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Slate Goes All Out for Special Podcasting Issue

Slate jumps to the head of the pack for mainstream podcasting coverage with a “special issue” this week, featuring eight articles dedicated to podcasting, under the heading “Ten Years in Your Ears.”

Business writer Alison Griswold does one of the best jobs I’ve seen so far covering the money and advertising angle. She correctly traces the live ad read style of podcasts back to the work of Howard Stern, who in the 1980s, with his loose and digression-filled spots, helped bring attention to advertisers like a once-small, regional bottled iced tea company called Snapple.

Jonah Weiner takes up the effort of forming a “critical theory of podcasting,” contemplating one’s relationship to a queue of unlistened shows, and the medium’s tendency away from random synchronicity of the sort experienced by spinning the radio dial.

Slate’s own podcasting chief Andy Bowers evaluates the current “renaissance,” arguing that the medium “is the Internet’s most unsexy success story, the tortoise in a never-ending race with fresh waves of hares.”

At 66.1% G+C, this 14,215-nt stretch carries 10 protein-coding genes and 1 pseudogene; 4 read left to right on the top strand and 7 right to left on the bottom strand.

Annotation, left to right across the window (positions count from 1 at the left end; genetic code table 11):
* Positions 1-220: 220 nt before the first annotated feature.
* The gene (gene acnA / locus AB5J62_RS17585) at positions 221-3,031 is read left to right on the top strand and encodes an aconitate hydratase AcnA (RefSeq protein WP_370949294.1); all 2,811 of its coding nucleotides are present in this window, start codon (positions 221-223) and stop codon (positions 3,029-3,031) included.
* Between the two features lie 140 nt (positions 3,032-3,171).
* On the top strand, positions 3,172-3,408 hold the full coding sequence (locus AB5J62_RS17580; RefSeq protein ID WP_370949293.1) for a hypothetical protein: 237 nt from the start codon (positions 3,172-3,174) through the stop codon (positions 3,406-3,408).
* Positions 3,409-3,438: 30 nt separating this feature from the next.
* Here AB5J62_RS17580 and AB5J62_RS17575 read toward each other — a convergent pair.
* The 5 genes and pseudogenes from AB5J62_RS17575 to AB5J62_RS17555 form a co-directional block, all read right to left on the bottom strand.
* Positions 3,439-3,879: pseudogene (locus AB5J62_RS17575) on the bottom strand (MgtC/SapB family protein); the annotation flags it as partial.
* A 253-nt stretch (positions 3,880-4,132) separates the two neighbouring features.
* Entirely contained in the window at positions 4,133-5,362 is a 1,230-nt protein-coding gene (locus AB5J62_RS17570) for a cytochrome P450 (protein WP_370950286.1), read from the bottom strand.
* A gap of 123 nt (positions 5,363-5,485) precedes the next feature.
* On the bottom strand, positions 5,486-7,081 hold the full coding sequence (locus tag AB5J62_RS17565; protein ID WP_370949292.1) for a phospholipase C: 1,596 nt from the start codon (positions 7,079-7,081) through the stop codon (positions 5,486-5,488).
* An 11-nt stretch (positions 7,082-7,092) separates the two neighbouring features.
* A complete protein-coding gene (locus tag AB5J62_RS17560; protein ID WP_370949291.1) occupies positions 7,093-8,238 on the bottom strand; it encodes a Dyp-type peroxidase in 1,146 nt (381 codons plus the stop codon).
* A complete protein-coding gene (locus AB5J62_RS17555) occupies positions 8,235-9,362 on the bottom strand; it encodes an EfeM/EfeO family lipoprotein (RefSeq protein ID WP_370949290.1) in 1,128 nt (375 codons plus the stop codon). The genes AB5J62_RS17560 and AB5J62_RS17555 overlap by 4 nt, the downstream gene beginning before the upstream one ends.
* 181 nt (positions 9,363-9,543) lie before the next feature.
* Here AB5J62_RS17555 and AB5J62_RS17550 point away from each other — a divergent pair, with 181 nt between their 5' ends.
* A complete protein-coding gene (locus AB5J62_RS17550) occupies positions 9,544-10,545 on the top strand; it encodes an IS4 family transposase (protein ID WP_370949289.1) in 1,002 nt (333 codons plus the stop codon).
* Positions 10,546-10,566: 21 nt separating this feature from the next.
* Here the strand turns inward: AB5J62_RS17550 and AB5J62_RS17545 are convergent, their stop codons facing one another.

I talked with contributor Seth Stevenson for his piece about broadcast radio’s future in the podcast age. He also talked with Emmis Communications CEO Jeff Smulyan who observes that podcasting steals “less than 1 percent” of his business. Yet, at the same time, “Things are beginning to fragment, make no mistake. But we still made more money before lunch today than Pandora has made in its entire history.” Of course, the question is how quickly that fragmentation is happening.

Pete Tridish, one of the founders of the Prometheus Radio Project, gives Stevenson a great quote: “Just because we have word processing now doesn’t mean there’s no place for the pencil… and just because we have the Internet doesn’t mean there’s no place for radio.”

The series also has former Pop Matters blogger and current Mental Floss podcast reviewer Whitney Matheson taking up mental health and podcasting, a look at “Pastors Who Podcast,” a list of “The 25 Best Podcast Episodes Ever” that admittedly contains a lot of the usual suspects, along with an analysis of the #1 episode on that list, which is the 2010 Louis CK interview on WTF (which was originally two episodes, if you want to be technical about it).

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